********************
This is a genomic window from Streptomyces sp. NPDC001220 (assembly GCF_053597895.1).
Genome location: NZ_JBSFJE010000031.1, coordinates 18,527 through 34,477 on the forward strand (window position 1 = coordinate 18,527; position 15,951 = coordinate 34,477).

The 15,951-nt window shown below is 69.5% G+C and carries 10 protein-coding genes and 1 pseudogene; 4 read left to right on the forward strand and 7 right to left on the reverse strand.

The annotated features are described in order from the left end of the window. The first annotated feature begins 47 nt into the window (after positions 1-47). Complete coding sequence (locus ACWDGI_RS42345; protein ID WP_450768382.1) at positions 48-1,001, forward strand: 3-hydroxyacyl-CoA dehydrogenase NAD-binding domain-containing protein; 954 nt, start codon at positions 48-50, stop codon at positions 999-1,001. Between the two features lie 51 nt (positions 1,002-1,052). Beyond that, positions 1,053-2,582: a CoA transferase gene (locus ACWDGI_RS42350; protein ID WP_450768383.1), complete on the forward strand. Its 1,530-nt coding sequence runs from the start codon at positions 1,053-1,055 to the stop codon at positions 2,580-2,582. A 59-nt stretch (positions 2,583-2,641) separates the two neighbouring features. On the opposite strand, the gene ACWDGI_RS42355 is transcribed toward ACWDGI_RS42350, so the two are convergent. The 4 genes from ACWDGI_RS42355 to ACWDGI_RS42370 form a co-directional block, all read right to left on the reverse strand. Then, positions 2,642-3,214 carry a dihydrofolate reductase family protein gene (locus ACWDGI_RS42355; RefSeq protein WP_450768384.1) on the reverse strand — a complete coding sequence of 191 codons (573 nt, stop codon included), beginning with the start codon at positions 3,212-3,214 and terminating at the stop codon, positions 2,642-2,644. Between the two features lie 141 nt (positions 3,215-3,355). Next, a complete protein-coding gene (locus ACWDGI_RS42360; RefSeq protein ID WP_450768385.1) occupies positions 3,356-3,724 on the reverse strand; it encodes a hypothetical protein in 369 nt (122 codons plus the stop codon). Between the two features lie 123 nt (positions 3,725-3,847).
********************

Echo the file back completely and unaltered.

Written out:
This is a genomic window from Streptomyces sp. NPDC001220 (assembly GCF_053597895.1).
Genome location: NZ_JBSFJE010000031.1, coordinates 18,527 through 34,477 on the forward strand (window position 1 = coordinate 18,527; position 15,951 = coordinate 34,477).

The 15,951-nt window shown below is 69.5% G+C and carries 10 protein-coding genes and 1 pseudogene; 4 read left to right on the forward strand and 7 right to left on the reverse strand.

The annotated features are described in order from the left end of the window. The first annotated feature begins 47 nt into the window (after positions 1-47). Complete coding sequence (locus ACWDGI_RS42345; protein ID WP_450768382.1) at positions 48-1,001, forward strand: 3-hydroxyacyl-CoA dehydrogenase NAD-binding domain-containing protein; 954 nt, start codon at positions 48-50, stop codon at positions 999-1,001. Between the two features lie 51 nt (positions 1,002-1,052). Beyond that, positions 1,053-2,582: a CoA transferase gene (locus ACWDGI_RS42350; protein ID WP_450768383.1), complete on the forward strand. Its 1,530-nt coding sequence runs from the start codon at positions 1,053-1,055 to the stop codon at positions 2,580-2,582. A 59-nt stretch (positions 2,583-2,641) separates the two neighbouring features. On the opposite strand, the gene ACWDGI_RS42355 is transcribed toward ACWDGI_RS42350, so the two are convergent. The 4 genes from ACWDGI_RS42355 to ACWDGI_RS42370 form a co-directional block, all read right to left on the reverse strand. Then, positions 2,642-3,214 carry a dihydrofolate reductase family protein gene (locus ACWDGI_RS42355; RefSeq protein WP_450768384.1) on the reverse strand — a complete coding sequence of 191 codons (573 nt, stop codon included), beginning with the start codon at positions 3,212-3,214 and terminating at the stop codon, positions 2,642-2,644. Between the two features lie 141 nt (positions 3,215-3,355). Next, a complete protein-coding gene (locus ACWDGI_RS42360; RefSeq protein ID WP_450768385.1) occupies positions 3,356-3,724 on the reverse strand; it encodes a hypothetical protein in 369 nt (122 codons plus the stop codon). Between the two features lie 123 nt (positions 3,725-3,847).